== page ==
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Review: The Fall and Rise of China
As many of you know, I am almost always listening to *something* in the car. Sometimes it's music, sometimes audiobooks, sometimes the news -- and sometimes, it's a course from the Teaching Company.

My TeachCo listening had bogged down in recent months, mostly due to the course I was in the middle of, Reason and Faith: Philosophy in the Middle Ages. It's not a bad course, mind, and the topic is conceptually interesting and relevant. But in practice, the subject matter proved ethereal, and the teaching style much the same, so I just couldn't get through more than one lecture at a time without getting distracted into something else. It was taking for-bloody-ever to get through.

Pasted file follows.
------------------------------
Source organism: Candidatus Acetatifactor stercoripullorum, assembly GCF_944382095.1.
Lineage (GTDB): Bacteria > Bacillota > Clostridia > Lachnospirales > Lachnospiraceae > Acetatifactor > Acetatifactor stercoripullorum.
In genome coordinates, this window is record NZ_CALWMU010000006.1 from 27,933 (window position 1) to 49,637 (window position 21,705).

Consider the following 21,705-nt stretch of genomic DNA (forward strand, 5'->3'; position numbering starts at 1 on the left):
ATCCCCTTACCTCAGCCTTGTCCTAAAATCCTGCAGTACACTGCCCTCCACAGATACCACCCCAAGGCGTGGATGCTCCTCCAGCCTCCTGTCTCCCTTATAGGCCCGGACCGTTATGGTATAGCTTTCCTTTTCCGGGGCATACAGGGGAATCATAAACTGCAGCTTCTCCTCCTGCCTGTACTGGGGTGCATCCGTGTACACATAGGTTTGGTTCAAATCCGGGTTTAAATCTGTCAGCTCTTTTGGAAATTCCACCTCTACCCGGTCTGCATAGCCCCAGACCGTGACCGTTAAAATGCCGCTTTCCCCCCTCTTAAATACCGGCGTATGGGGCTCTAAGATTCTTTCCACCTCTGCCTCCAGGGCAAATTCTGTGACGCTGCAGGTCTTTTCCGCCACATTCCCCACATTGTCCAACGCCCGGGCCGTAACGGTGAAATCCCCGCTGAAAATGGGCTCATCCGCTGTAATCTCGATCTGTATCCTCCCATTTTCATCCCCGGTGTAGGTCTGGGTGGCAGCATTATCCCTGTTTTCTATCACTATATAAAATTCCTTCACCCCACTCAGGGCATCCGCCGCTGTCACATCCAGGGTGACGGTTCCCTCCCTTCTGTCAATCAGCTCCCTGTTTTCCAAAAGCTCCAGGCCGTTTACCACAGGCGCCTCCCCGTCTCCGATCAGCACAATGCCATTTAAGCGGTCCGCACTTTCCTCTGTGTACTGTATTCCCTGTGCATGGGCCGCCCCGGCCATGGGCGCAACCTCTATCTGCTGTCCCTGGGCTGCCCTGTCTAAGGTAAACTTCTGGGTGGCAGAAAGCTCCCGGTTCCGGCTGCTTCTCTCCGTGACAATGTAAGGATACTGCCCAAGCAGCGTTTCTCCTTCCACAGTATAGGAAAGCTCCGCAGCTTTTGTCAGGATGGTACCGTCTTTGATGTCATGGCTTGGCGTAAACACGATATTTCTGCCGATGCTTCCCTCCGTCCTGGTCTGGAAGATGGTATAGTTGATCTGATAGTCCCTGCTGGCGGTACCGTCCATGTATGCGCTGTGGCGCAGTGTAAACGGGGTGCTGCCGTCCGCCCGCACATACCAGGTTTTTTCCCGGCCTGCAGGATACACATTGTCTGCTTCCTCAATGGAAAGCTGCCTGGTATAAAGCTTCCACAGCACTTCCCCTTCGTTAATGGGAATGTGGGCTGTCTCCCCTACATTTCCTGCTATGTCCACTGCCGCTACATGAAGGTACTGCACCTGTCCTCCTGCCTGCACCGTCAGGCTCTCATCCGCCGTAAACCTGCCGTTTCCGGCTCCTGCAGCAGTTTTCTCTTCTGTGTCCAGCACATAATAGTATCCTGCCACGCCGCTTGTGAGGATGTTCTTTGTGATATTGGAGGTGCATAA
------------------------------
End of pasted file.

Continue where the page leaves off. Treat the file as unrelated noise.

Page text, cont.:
Finally, I decided to give up. It actually helped that I was *also* in the middle of an audiobook that was proving just plain boring (Moving Pictures, from the Discworld series, the first complete failure I've hit); oddly, deciding to give up on both of them at once turned out to be easier than either individually. So I moved on to the next course in my queue: The Fall and Rise of China. And that one's worth a review.

This is a straight-up history course, and a truly excellent one. It is the story of modern China -- it starts around 1700, but really is focused on the 19th and 20th centuries, especially the career of Mao Zedong. The result is a gripping ride, starting with the decline and fall of the Manchu dynasty, moving through the rise of the competing nationalist and communist movements, and then tracing in lovingly horrified detail the story of the 1950s and 60s before things get put together again in more recent years.